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Appeals court upholds conviction in Flagstaff police officer’s murder

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WASHINGTON – A federal appeals court Wednesday upheld Eric Michael Clark’s conviction in the 2000 murder of Flagstaff Police Officer Jeffrey Moritz, who was gunned down after a traffic stop.

A three-judge panel of the 9th U.S. Circuit Court of Appeals rejected Clark’s arguments that his trial and appellate attorneys were ineffective for not properly pursuing his claim of mental incompetence.

Clark, who was 17 at the time of the shooting, argued at trial that he believed aliens had invaded Flagstaff and taken over the bodies of government agents, including police. His trial was delayed for years while he underwent treatment to become competent to stand trial.

His current attorney said she was disappointed by the ruling.

“This poor kid,” said Carla Ryan, the attorney. “Well, he’s not a kid anymore, but it’s just such a sad story.”

The Arizona Attorney General’s office did not immediately return a call seeking comment Wednesday.

The case began on June 21, 2000, when Moritz responded to early-morning complaints of a pickup truck circling a residential block and blaring loud music. After spotting the truck, Moritz turned on the lights and siren of his marked patrol car and Clark, who was driving the truck, pulled over.

Within a minute, however, Clark had shot Moritz at close range, then ran away. Moritz died soon after. Clark was found later that day with gunpowder residue on his hands, and the murder weapon was found stuffed in a knit cap nearby.

Clark was charged with first-degree murder for killing a law enforcement officer, but court-appointed psychological experts said he was not competent to stand trial.

After six months of treatment at a state hospital, the court’s experts said in late 2001 that he was competent, but Clark’s own experts disagreed. More treatment was ordered and he began taking injections of Haldol, an antipsychotic drug that experts said were “probably helping him.”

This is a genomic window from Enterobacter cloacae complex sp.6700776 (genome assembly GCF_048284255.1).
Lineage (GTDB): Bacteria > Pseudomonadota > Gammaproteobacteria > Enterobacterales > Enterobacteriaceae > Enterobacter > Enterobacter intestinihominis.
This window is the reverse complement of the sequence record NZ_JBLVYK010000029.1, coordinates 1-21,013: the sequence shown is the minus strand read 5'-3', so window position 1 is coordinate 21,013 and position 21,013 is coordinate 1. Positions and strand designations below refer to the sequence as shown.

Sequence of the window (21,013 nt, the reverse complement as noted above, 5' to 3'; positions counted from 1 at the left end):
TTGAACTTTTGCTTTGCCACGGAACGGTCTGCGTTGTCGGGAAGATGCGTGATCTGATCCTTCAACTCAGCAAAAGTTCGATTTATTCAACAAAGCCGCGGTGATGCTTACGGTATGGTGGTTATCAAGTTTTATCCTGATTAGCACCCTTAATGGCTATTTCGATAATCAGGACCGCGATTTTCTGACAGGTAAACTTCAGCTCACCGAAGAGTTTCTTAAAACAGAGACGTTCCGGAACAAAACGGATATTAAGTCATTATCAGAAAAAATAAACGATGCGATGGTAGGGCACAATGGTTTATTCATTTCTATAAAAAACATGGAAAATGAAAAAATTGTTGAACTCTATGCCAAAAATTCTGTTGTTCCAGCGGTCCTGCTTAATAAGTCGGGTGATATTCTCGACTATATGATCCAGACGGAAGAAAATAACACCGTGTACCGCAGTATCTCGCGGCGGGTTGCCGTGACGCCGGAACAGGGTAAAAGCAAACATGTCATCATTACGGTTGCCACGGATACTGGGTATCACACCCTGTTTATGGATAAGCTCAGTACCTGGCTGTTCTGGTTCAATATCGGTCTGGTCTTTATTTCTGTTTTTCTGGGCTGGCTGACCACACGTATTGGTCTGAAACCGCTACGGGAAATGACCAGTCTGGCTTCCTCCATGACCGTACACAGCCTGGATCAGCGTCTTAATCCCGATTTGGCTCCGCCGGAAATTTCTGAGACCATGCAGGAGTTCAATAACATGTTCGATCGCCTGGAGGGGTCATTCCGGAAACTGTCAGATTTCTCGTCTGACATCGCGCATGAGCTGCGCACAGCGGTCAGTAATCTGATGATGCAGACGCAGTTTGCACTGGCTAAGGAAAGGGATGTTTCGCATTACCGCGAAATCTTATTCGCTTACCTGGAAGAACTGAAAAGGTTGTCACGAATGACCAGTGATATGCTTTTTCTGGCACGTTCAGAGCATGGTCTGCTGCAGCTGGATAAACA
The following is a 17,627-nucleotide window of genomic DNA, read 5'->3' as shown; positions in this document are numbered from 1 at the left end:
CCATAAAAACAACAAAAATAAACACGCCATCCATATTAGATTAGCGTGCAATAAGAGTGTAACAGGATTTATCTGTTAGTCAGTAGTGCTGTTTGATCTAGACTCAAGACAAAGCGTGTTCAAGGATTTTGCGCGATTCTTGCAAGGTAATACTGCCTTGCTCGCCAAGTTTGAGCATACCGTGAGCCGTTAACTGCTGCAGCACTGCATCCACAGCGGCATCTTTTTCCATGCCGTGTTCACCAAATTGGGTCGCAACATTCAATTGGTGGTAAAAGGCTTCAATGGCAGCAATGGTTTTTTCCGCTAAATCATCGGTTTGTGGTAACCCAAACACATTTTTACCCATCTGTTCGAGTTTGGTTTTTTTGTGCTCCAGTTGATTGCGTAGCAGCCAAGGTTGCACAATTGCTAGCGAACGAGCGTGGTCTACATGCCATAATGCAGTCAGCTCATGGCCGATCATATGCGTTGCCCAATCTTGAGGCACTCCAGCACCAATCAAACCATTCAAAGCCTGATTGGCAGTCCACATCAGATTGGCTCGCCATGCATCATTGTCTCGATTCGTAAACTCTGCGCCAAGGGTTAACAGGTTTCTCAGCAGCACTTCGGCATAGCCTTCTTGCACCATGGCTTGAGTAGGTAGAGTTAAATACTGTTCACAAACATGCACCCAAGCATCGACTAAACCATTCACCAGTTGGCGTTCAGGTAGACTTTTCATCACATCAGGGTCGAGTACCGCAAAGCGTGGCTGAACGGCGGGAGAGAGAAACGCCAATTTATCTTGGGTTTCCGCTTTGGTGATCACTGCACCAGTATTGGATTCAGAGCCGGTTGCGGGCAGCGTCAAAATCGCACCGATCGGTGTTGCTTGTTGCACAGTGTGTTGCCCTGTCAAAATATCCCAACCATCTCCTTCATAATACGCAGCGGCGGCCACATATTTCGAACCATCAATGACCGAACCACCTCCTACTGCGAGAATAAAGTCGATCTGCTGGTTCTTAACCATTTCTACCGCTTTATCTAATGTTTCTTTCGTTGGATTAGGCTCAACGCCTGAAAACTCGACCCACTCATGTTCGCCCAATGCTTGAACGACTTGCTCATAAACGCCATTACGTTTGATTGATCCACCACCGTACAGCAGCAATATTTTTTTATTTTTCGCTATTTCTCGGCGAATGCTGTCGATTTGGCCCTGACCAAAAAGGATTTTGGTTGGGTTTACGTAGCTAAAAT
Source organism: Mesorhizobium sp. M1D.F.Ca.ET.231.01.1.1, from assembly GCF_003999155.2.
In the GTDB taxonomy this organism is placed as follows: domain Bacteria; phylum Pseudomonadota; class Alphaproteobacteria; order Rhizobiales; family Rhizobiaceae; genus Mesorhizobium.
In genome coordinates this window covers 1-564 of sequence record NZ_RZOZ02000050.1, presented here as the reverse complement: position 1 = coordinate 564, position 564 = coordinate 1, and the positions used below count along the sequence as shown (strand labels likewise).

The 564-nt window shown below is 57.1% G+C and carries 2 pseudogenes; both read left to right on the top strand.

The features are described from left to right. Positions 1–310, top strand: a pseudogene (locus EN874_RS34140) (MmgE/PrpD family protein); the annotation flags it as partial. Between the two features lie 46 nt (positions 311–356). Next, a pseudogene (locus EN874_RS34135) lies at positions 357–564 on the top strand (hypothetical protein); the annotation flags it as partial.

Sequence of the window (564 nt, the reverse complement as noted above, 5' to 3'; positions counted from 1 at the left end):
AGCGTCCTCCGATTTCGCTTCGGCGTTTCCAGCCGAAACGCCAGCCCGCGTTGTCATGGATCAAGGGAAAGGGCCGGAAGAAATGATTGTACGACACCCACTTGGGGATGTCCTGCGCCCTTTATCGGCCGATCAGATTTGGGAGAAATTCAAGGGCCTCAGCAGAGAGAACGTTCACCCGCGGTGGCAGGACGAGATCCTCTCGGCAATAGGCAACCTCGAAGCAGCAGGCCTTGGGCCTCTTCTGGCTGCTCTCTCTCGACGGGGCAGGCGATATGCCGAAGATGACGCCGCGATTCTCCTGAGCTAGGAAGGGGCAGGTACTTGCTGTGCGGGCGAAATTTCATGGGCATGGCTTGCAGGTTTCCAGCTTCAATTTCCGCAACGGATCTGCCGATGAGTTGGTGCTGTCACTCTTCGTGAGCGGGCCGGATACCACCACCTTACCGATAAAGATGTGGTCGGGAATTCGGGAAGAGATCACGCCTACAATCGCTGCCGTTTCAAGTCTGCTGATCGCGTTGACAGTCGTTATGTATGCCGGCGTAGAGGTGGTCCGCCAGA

By May 2003, the court concluded that Clark was competent to stand trial. He was convicted Sept. 3, 2003, of first-degree murder after an 11-day, non-jury trial and sentenced to life, with possibility of release after 25 years.

The trial judge allowed defense attorneys to present evidence of Clark’s competence, but relied on a narrow state court interpretation of the insanity defense in finding him guilty.

“There is so much that could have been done and wasn’t done at the trial stage,” Ryan said.

The case subsequently went to the Supreme Court, which said the state’s competency law was too narrow. But the majority in that case also said “we cannot be sure” the judge in Clark’s trial improperly restricted evidence.

One argument in the latest appeal was that Clark’s trial lawyer should have preserved evidence of his mental state. The appeal also argued that his trial lawyers should have asked for a re-evaluation of Clark’s competency after they noticed he appeared to sleep in part of the trial and “may not be following what’s occurring.”

But the appeals court said that trial lawyers did seek to get Clark back on his medications during trial. And it noted that even the Supreme Court could not say whether the competency evidence presented by the trial attorneys was considered by the judge.

“If the Supreme Court itself was uncertain what the state court had considered, it was not deficient performance for Clark’s counsel to believe that the state court had considered all of the relevant evidence” of his competence, the circuit court said.

Ryan said Wednesday that she is not sure about next steps but is weighing her options.

“It’s just a real disservice,” Ryan said. “He really did believe there were aliens.”